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Code of conduct allows consensual sex among judicial staff

By Kamau Muthoni and Mwaniki Munuhe | August 14th 2016 at 00:00:00 GMT +0300

A controversial judicial code of conduct and ethics could open a can of worms after allowing consensual sex within the Judiciary and opening relationship bracket beyond husband and wife affair.

Although the code published in a special Gazette issue on July 29 condemns sexual harassment by a judicial officer on a colleague or any other person in the work place or in a social situation, it rules out sexual offence allegations in situations where both parties had mutually consented to a sexual involvement.

“Consensual sexual behaviour that is based on mutual attraction and reciprocated shall not constitute sexual harassment,” the new law reads.

But even more intriguing is the distinction in the definition of who amounts to a spouse to a judge, as compared to a judicial officer.

Whereas the code of conduct and ethics is explicit that a judge’s spouse “means wife or husband of a judge married under any recognised system of law in Kenya”, it expands the scope as to who would be considered a spouse to a judicial officer.

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A judicial officer’s spouse includes “any person who is in a relationship with the judicial officer which, but for absence of marriage, has the character of a relationship between two persons who are married”.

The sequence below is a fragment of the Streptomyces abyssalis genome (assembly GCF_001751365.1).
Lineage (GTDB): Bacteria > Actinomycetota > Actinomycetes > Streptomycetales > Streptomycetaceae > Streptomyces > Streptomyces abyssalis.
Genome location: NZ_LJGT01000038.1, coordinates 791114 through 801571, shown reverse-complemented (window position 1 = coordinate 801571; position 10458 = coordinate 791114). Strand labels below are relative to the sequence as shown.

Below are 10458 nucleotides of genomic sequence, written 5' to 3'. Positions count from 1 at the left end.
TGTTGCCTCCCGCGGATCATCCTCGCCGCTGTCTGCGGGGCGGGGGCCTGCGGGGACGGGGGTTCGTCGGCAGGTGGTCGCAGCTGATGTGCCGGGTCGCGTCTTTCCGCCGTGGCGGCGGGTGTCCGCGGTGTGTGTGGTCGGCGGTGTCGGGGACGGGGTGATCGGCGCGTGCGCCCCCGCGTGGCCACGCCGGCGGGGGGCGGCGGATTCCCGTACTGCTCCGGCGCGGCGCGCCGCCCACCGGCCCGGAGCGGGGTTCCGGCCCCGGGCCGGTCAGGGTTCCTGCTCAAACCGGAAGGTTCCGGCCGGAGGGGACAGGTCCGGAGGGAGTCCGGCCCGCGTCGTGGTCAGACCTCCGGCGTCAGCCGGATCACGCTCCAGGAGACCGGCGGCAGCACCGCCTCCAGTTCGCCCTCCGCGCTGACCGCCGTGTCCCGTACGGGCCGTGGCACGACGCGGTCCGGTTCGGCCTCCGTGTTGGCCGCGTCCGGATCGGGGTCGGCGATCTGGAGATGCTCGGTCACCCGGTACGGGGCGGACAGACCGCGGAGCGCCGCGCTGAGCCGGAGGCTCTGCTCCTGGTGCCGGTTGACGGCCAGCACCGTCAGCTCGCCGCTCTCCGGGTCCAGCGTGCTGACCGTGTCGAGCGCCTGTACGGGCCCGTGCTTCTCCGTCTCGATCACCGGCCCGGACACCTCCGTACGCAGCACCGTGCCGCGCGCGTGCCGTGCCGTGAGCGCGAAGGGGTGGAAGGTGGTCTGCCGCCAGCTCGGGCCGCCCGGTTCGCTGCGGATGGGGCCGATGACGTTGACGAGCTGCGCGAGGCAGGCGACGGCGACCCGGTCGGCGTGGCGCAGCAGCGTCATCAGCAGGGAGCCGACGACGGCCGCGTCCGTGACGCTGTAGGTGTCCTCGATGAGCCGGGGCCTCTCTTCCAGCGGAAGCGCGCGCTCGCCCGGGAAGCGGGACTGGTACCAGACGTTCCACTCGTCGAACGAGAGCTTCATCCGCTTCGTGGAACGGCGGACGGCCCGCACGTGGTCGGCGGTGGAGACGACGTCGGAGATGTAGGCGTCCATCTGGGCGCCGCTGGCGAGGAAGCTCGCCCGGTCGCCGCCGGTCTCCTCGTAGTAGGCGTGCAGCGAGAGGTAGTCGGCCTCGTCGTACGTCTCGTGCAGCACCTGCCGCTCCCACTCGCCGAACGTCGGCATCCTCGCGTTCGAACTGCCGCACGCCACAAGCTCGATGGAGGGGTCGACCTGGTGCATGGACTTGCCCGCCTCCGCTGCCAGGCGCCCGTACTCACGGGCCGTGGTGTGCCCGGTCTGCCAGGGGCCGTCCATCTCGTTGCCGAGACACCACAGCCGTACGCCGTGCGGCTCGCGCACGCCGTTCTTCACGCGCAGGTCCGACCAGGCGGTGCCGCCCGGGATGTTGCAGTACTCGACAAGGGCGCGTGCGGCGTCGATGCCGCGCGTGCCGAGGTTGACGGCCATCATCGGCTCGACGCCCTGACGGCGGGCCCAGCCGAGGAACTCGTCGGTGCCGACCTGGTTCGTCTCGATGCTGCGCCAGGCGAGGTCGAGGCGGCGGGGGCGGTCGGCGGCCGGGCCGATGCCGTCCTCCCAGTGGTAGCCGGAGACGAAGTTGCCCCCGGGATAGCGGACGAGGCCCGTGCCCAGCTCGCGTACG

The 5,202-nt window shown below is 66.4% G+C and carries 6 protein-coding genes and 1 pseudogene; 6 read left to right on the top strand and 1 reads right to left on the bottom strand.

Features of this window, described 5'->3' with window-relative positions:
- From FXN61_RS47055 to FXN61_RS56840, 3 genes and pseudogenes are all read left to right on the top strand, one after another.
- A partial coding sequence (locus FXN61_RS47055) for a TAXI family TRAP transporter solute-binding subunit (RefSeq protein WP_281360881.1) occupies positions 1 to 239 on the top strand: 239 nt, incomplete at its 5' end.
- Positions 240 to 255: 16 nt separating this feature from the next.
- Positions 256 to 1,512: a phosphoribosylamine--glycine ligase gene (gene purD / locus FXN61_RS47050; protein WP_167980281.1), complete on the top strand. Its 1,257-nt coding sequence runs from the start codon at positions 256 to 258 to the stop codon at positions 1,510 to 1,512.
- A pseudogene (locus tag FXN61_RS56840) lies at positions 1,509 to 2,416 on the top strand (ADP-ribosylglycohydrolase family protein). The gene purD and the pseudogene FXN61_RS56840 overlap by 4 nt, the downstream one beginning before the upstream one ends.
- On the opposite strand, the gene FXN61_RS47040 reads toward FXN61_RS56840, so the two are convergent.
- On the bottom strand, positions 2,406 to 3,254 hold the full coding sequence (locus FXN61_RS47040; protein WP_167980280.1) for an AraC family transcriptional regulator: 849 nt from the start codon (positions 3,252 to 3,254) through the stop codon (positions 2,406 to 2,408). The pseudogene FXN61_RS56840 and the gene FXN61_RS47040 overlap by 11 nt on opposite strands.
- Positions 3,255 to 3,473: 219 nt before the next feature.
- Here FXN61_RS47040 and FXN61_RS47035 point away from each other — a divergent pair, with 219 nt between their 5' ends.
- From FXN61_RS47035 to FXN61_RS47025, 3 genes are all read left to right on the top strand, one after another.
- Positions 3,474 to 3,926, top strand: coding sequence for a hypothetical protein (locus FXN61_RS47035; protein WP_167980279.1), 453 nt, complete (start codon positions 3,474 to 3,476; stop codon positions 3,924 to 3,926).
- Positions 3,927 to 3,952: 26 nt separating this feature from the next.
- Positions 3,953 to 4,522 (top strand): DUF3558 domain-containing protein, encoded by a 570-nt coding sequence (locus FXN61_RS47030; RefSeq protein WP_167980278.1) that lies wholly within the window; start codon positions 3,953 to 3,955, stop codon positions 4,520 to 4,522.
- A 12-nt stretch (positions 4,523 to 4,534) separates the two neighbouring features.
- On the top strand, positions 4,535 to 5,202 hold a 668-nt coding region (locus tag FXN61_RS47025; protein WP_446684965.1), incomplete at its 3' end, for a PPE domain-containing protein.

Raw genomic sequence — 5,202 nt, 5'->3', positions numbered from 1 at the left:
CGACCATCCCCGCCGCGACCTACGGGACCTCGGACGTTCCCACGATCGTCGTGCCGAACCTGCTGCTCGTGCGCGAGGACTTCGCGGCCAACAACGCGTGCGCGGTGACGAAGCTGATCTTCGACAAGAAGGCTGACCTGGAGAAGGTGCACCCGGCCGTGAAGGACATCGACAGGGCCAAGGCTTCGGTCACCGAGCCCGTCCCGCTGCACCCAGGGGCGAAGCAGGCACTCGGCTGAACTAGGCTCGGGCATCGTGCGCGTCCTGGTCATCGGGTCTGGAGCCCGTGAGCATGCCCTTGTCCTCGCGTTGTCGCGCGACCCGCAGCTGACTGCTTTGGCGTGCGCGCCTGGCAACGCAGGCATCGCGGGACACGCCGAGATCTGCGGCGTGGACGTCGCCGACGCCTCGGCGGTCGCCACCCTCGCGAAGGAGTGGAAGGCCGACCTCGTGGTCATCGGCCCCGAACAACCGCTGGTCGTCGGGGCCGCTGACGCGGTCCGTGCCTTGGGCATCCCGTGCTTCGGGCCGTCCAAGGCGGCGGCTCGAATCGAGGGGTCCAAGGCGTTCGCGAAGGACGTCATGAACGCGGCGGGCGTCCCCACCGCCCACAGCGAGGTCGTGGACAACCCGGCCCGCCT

This means any person in a relationship commonly known as ‘come we stay’ with a judicial officer would qualify as a spouse under this code. A judicial officer includes Magistrates, Registrar or Kadhi of all grades employed by the Judicial Service Commission.

The code is, however, explicit that suggestive gestures, jokes or comments, text messages, videos and pictures will land the officers in the wrong hands of the law because they have been clustered as part of sexual harassment. Suggestive noises too will not be allowed.

Making intentional and careless physical contact that is sensual in nature will not be allowed. The definition of spouse and sexual harassment clauses are new, as they were not in the old law on ethics and conduct.

In the old law published in 2003, sexual harassment had been left out and a blanket definition of a judicial officer’s family given.

A clause that had allowed judicial officers to engage in social and recreational activities such as art, sports and others was expunged in the new law.

Similarly, the clause that had prohibited the officers from making public statements and communicating with the press was also deleted in the new law.

“A judicial officer and any officer in the Judicial Service, whether on duty or on leave of absence, should not allow himself to be interviewed on questions of public policy affecting Kenya or any other country without the permission of the Chief Justice,” the revoked ethics code read.

“Any lack of discretion likely to embarrass the Government or the judicial service may result in appropriate consequences for the officer responsible.”

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